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Oral allergy syndrome

Oral Allergy Syndrome or OAS is an allergic reaction to certain (usually fresh) fruits, nuts, and vegetables. The allergy is not actually an allergy to food but a syndrome that develops in hay fever sufferers. The immune system mistakes the food proteins for the pollen proteins and causes an allergic reaction. Another term used for this syndrome is "Pollen-Food Allergy."



OAS sufferers may have a number of reactions that usually occur very rapidly, within minutes of eating a trigger food. The most common reaction is an itching or burning sensation in the lips, mouth, and/or pharynx. Sometimes other reactions can be triggered in the eyes, nose, and skin. The most severe reactions can result in asthma problems or anaphylaxis.[1] If a sufferer is able to swallow the food, there is a good chance that there will be a reaction later in the gastrointestinal tract. Vomiting, diarrhea, severe indigestion, or cramps may occur.[2]

Cross reactions

Allergies to a certain pollen are associated with OAS reactions to certain foods. For instance, an allergy to ragweed is associated with OAS reactions to banana, watermelon, cantaloupe, honeydew, zucchini, and cucumber. This does not mean that all sufferers of an allergy to ragweed will experience adverse effects from all or even any of these foods. Reactions may begin with one type of food and with reactions to others developing later. However, it should be noted that reaction to one or more foods in any given category does not necessarily mean a person is allergic to all foods in that group. Often well-cooked, canned, or frozen food offenders cause no reaction due to denaturation of the cross-reacting proteins.[1]

Allergy trigger Cross reactors
Alder pollen
  • almonds
  • apples
  • celery
  • cherries
  • hazel nuts
  • peaches
  • pears
  • parsley
Birch pollen
  • almonds
  • apples
  • apricots
  • carrots
  • celery
  • cherries
  • coriander
  • fennel
  • kiwi
  • nectarines
  • parsley
  • parsnips
  • peaches
  • pears
  • peppers
  • plums
  • potatoes
  • prunes
  • soy
  • wheat
  • Potential: hazel nuts, and walnuts
Grass pollen
  • melons
  • tomatoes
  • oranges
Mugwort pollen
  • carrots
  • celery
  • coriander
  • fennel
  • parsley
  • peppers
  • sunflower
Ragweed pollen
  • banana
  • cantaloupe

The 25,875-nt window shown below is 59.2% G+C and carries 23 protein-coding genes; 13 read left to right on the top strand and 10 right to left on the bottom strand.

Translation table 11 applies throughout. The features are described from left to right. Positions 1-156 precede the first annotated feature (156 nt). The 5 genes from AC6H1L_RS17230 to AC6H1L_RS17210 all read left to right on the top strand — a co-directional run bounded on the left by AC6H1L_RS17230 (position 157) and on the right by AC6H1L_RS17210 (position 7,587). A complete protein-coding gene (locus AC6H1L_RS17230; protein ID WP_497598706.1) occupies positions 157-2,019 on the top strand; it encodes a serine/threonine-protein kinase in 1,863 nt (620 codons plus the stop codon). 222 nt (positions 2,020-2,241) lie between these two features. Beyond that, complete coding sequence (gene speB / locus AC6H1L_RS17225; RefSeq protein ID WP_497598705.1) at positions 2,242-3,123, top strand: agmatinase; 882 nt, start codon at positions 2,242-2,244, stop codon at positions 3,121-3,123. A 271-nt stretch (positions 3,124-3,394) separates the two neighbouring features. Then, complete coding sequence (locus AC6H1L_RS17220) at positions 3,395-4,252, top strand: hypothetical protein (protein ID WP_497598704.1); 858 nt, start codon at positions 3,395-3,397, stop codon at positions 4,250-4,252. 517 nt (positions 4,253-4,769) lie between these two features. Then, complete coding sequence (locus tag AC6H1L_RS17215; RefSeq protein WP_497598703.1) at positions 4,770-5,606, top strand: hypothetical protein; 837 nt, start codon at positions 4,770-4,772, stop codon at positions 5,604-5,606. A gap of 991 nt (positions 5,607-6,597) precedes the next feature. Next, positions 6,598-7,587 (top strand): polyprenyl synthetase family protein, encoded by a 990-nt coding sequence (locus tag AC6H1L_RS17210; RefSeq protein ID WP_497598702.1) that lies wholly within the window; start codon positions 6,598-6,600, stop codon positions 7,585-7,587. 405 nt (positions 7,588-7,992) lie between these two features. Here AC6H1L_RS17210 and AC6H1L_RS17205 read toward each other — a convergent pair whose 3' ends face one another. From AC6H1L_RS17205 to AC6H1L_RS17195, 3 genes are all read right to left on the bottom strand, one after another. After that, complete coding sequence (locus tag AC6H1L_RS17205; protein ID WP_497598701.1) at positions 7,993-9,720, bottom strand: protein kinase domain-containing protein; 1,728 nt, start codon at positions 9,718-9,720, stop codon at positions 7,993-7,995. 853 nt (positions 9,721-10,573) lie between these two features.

• cucumber
  • honey dew
  • watermelon
  • zucchini
  • Potential: Dandelions or chamomile tea


An OAS sufferer should avoid foods to which they are allergic. Peeling or cooking the foods has shown to reduce the effects of the allergy in the throat and mouth, but may not relieve reactions in the gastrointestinal tract. Antihistamines may also relieve the symptoms of the allergy. Persons with severe reactions may consider carrying injectable medication (such as an EpiPen) to relieve themselves if necessary. Allergy immunotherapy has improved or cured OAS in many patients.

Finally, a person may choose to eat substitute foods, such as the following:

Substitute Raw Fruits

Berries* (strawberry, blueberry, raspberries, etc.), citrus* (orange, mandarins, etc.), grapes, currants, gooseberries, guava, mango*, figs*, pineapple*, papaya, avocado, persimmon, pomegranates*, watermelon*.

Substitute Raw Vegetables

Mustard family (cabbage, cauliflower, broccoli, watercress, radish)
Goosefoot family (spinach, Swiss chard)
Composite family (green onions)

Substitute Nuts

Peanut*, cashew, pistachio, Brazil, macadamia, pine nut.

* May cause a cross-reaction with OAS.


  1. ^ a b Tidwell, Judy "Oral Allergy Syndrome" (accessed July 5, 2006)
  2. ^ (accessed 38 July, 2006)


  • OAS information from the Canadian Food Inspection Agency
  • OAS at
  • Dr. Anthony Ham Pong, Oral Allergy Syndrome -- published in June 2000 AAIA (Allergy/Asthma Information Association) newsletter. Accessed January 5, 2007.
This article is licensed under the GNU Free Documentation License. It uses material from the Wikipedia article "Oral_allergy_syndrome". A list of authors is available in Wikipedia.
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